Wed 2nd Mar 2011, by | Gdc2011
This ceremony celebrates a world where people can do stuff that is really off the wall.
'Stuff that just cannot make it into mainstream games,' according to the compere of the IGF Awards host Bytejacker regular Anthony Carboni.
The Best Student Game Award with $2,500 was won by the developers of FRACT from the University of Montreal. "I took a chance at 28, and decided to go back to school and get into making games," said Richard Flanagan.
The Technical Achievement Award, also Excellence in Audio Award, as well as the $10,000 Direct2Drive Vision award, went to 'Amnesia: The Dark Descent' from Frictional Games in Sweden. 'After three years of thinking we're not going to make games anymore and hating everything and living on noodles..... and getting awards for it, that seems like too much.'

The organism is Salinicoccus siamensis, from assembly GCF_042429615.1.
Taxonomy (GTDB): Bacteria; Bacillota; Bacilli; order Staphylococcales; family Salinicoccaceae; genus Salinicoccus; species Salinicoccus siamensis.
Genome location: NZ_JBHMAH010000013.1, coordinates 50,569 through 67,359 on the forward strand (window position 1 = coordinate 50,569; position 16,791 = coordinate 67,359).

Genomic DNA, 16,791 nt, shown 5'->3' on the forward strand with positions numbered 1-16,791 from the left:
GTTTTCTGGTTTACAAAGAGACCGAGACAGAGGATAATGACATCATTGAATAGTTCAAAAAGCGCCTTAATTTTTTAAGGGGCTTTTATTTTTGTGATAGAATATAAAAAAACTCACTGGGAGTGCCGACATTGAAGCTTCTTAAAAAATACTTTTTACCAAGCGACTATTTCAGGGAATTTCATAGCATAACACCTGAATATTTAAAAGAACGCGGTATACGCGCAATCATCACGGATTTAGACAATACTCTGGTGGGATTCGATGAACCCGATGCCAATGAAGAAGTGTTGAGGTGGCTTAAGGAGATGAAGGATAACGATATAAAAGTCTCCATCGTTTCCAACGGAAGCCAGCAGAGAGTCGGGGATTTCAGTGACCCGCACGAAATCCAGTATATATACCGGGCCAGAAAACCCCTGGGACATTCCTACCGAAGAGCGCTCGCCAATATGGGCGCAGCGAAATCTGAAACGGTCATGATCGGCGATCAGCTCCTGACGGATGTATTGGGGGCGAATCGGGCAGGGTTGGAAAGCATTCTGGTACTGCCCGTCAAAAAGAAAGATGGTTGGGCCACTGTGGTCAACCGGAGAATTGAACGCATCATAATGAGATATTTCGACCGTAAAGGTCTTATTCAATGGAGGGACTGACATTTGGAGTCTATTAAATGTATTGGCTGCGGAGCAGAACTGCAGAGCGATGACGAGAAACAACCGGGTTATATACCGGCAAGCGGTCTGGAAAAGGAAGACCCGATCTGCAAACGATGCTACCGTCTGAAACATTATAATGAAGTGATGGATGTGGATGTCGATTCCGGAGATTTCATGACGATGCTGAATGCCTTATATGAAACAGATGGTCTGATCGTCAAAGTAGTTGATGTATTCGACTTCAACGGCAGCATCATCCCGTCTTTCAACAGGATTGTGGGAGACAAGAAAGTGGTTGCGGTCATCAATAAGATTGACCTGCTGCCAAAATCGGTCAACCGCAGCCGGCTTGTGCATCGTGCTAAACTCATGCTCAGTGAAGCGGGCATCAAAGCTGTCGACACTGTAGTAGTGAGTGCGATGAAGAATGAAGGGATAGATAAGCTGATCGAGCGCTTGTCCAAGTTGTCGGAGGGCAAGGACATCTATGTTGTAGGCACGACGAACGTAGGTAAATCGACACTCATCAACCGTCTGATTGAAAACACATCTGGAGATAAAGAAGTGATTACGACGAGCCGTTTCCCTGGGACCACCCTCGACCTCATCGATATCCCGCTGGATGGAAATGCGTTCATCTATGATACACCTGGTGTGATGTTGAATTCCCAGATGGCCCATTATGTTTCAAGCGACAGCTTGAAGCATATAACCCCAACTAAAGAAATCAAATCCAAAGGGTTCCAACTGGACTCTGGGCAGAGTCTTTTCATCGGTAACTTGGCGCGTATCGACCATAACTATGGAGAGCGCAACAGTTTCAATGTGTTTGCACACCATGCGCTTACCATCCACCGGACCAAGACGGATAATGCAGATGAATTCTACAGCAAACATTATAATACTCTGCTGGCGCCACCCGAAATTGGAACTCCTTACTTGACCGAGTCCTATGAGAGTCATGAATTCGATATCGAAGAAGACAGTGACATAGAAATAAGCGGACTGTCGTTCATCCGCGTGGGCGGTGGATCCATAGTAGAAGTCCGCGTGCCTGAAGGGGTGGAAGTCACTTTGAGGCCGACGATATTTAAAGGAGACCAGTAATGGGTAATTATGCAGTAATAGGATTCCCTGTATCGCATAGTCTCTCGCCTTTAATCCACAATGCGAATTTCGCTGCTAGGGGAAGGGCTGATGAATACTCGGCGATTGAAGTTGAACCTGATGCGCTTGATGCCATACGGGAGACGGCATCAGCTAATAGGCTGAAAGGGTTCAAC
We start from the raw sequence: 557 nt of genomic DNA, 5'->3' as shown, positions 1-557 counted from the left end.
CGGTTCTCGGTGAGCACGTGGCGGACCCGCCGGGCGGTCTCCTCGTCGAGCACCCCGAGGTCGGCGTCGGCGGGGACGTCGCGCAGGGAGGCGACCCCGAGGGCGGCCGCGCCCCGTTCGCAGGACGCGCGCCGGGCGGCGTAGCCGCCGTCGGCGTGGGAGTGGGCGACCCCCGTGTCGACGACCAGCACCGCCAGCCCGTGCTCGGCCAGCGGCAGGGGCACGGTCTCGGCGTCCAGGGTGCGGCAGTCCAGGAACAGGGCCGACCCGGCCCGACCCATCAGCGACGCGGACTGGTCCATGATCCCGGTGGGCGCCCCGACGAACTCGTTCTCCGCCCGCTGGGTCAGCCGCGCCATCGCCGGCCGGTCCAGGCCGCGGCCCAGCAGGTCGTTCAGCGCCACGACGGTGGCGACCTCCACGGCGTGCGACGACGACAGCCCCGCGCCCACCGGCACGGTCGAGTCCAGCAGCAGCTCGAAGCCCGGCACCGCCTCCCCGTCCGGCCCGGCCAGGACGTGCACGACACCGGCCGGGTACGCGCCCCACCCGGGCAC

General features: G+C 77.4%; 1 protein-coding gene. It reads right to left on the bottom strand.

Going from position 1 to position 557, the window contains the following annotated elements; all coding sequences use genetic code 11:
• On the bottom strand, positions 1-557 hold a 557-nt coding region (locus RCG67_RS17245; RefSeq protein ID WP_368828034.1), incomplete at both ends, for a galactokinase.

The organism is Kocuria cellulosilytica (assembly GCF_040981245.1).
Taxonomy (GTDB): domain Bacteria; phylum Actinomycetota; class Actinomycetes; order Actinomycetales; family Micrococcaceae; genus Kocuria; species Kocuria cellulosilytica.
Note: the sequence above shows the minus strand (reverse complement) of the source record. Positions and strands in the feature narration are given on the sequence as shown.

The winners of the Nuovo Award were both totally speechless and dressed in the costumes and the colors of the two Nidhogg developers. Said very little. Very funny.
The IGF isn't here to makes small things bigger. The beauty of the small is what the IGF is all about. The 2011 Seamus McNally Grand Prize went to Minecraft from Mojang, a sandbox game which allows players to build things with textured 3D cubes. While the Independent Game Festival is more like an all-in Frat Party, the sentiments are real, the jokes hilarious and the majority of the recipients are honestly stunned and happy.